Home U.S. Coin Forum
Options

Short article: Official mintage versus coins actually available.

RogerBRogerB Posts: 8,852 ✭✭✭✭✭
edited October 22, 2017 10:46AM in U.S. Coin Forum

Comments

  • Options
    Insider2Insider2 Posts: 14,452 ✭✭✭✭✭

    Roger, Where did this come from?

  • Options
    RogerBRogerB Posts: 8,852 ✭✭✭✭✭

    Me. Data collection and analysis processes are used to determine maximum survival. Destruction & survival data are calculable for each action such as coining, Special Assay, and Annual Assay Commission. (Coining data is the least important because defective pieces are not counted as coins.)

  • Options
    CaptHenwayCaptHenway Posts: 31,552 ✭✭✭✭✭

    I have always assumed that in any calendar year the Mint produced random production runs which, when they were all added together at the end of the year, gave a whole number of deliverable coins that ended in anything from 001 to 999, or even 000 if that is what it happened to be. From this random number, let's pick 762 as an example, they might deduct 178 pieces as real-time test pieces (to insure quality) or annual assay pieces.

    If the gross mintage was 318,762 and the net mintage was 318,584, they would bag up (or barrel up in some early years) round amounts of face value that made it easier on the bookkeeper. $1,000 was a nice round number, so they would bag up 1,000 silver dollars or 2,000 half dollars or 4,000 quarter dollars or 10,000 dimes. If our 318,762 coins were dollars or halves then 318,000 of them would get bagged and delivered, with the remainder carried over on the bullion accounts until the new calendar year. If they were quarters then 316,000 would get bagged and reported. If they were dimes, then 310,000 would get bagged and reported.

    Of course the bagging and reporting and shipping of whole bags would go on throughout the year, with the odds and ends simply held until the next time that denomination was struck. If that denomination was not struck again in that calendar year, then the odds and ends could be carried into the next year as bullion, and then transformed into coins and co-mingled with the next years production. One original bags of 1892-S dollars was found to contain a few dozen original BU 1893-S dollars.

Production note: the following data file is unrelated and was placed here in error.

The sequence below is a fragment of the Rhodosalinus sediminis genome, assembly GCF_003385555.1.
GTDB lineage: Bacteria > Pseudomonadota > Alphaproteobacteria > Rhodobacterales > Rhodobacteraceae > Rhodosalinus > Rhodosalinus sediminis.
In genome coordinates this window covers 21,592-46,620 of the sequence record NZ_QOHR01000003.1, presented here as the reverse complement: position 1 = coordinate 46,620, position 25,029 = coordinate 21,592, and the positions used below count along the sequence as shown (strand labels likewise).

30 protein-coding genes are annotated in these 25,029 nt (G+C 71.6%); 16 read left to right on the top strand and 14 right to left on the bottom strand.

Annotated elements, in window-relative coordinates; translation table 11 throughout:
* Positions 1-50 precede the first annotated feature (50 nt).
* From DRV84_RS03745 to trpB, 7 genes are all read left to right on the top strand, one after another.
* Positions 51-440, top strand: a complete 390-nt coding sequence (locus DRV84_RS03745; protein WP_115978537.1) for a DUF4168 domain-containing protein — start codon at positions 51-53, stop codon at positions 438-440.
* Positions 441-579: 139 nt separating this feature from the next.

Numismatist. 50 year member ANA. Winner of four ANA Heath Literary Awards; three Wayte and Olga Raymond Literary Awards; Numismatist of the Year Award 2009, and Lifetime Achievement Award 2020. Winner numerous NLG Literary Awards.
  • Options
    CatbertCatbert Posts: 6,603 ✭✭✭✭✭

    Thanks for the education and perspective. It's too bad to not have any way to measure coins that were melted by the public over the decades and how this impacted absolute rarity.

    "Got a flaming heart, can't get my fill"
  • Options
    rickoricko Posts: 98,724 ✭✭✭✭✭

    Interesting...thanks Roger.... I never really considered such numbers to be absolute....too many random possibilities.... There were NO 1933 Saints issued... until we found out that, indeed there were... and there are likely more out there (beyond the Farouk coin). The same goes for the 64D Peace Dollar....Consider the mint figures to be 'ball park' estimates and proceed accordingly. Cheers, RickO

  • Options
    RogerBRogerB Posts: 8,852 ✭✭✭✭✭

    RE: "Of course the bagging and reporting and shipping of whole bags would go on throughout the year, with the odds and ends simply held until the next time that denomination was struck."

    This was evidently normal practice --- including in 1932-33 with double eagles.

Leave a Comment

BoldItalicStrikethroughOrdered listUnordered list
Emoji
Image
Align leftAlign centerAlign rightToggle HTML viewToggle full pageToggle lights
Drop image/file